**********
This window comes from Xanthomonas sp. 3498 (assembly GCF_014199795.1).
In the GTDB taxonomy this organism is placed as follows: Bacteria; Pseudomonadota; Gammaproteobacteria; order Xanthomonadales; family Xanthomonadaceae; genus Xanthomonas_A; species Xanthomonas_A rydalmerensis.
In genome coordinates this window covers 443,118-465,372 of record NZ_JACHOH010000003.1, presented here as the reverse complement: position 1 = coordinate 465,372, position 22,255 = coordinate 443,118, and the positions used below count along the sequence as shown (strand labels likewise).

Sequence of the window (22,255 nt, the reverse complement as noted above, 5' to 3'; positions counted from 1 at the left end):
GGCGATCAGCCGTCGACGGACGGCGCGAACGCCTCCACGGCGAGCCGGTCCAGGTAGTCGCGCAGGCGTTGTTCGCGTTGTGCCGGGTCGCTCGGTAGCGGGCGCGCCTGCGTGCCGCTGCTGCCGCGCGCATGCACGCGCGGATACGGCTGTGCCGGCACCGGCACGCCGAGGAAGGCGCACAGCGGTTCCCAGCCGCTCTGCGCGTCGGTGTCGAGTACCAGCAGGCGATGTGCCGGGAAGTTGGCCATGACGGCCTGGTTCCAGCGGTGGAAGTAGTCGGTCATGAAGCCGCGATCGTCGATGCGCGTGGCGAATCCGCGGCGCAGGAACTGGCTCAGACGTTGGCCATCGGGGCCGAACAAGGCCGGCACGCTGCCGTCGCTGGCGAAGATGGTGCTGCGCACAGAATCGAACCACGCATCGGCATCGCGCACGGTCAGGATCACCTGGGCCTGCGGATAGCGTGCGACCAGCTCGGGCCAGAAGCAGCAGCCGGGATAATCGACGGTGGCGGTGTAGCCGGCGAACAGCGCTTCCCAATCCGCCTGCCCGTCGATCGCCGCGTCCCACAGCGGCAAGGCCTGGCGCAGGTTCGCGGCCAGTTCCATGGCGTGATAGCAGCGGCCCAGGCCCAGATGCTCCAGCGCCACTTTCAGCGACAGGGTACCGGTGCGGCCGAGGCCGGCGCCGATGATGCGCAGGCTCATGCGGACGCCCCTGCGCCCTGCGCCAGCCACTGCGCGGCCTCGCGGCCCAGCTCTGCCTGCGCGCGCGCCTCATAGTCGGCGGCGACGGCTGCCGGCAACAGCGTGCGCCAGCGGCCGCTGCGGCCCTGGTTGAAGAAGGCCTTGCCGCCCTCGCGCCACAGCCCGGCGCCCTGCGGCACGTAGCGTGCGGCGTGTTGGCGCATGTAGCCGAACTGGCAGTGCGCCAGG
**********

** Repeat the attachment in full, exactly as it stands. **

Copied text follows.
This window comes from Xanthomonas sp. 3498 (assembly GCF_014199795.1).
In the GTDB taxonomy this organism is placed as follows: Bacteria; Pseudomonadota; Gammaproteobacteria; order Xanthomonadales; family Xanthomonadaceae; genus Xanthomonas_A; species Xanthomonas_A rydalmerensis.
In genome coordinates this window covers 443,118-465,372 of record NZ_JACHOH010000003.1, presented here as the reverse complement: position 1 = coordinate 465,372, position 22,255 = coordinate 443,118, and the positions used below count along the sequence as shown (strand labels likewise).

Sequence of the window (22,255 nt, the reverse complement as noted above, 5' to 3'; positions counted from 1 at the left end):
GGCGATCAGCCGTCGACGGACGGCGCGAACGCCTCCACGGCGAGCCGGTCCAGGTAGTCGCGCAGGCGTTGTTCGCGTTGTGCCGGGTCGCTCGGTAGCGGGCGCGCCTGCGTGCCGCTGCTGCCGCGCGCATGCACGCGCGGATACGGCTGTGCCGGCACCGGCACGCCGAGGAAGGCGCACAGCGGTTCCCAGCCGCTCTGCGCGTCGGTGTCGAGTACCAGCAGGCGATGTGCCGGGAAGTTGGCCATGACGGCCTGGTTCCAGCGGTGGAAGTAGTCGGTCATGAAGCCGCGATCGTCGATGCGCGTGGCGAATCCGCGGCGCAGGAACTGGCTCAGACGTTGGCCATCGGGGCCGAACAAGGCCGGCACGCTGCCGTCGCTGGCGAAGATGGTGCTGCGCACAGAATCGAACCACGCATCGGCATCGCGCACGGTCAGGATCACCTGGGCCTGCGGATAGCGTGCGACCAGCTCGGGCCAGAAGCAGCAGCCGGGATAATCGACGGTGGCGGTGTAGCCGGCGAACAGCGCTTCCCAATCCGCCTGCCCGTCGATCGCCGCGTCCCACAGCGGCAAGGCCTGGCGCAGGTTCGCGGCCAGTTCCATGGCGTGATAGCAGCGGCCCAGGCCCAGATGCTCCAGCGCCACTTTCAGCGACAGGGTACCGGTGCGGCCGAGGCCGGCGCCGATGATGCGCAGGCTCATGCGGACGCCCCTGCGCCCTGCGCCAGCCACTGCGCGGCCTCGCGGCCCAGCTCTGCCTGCGCGCGCGCCTCATAGTCGGCGGCGACGGCTGCCGGCAACAGCGTGCGCCAGCGGCCGCTGCGGCCCTGGTTGAAGAAGGCCTTGCCGCCCTCGCGCCACAGCCCGGCGCCCTGCGGCACGTAGCGTGCGGCGTGTTGGCGCATGTAGCCGAACTGGCAGTGCGCCAGG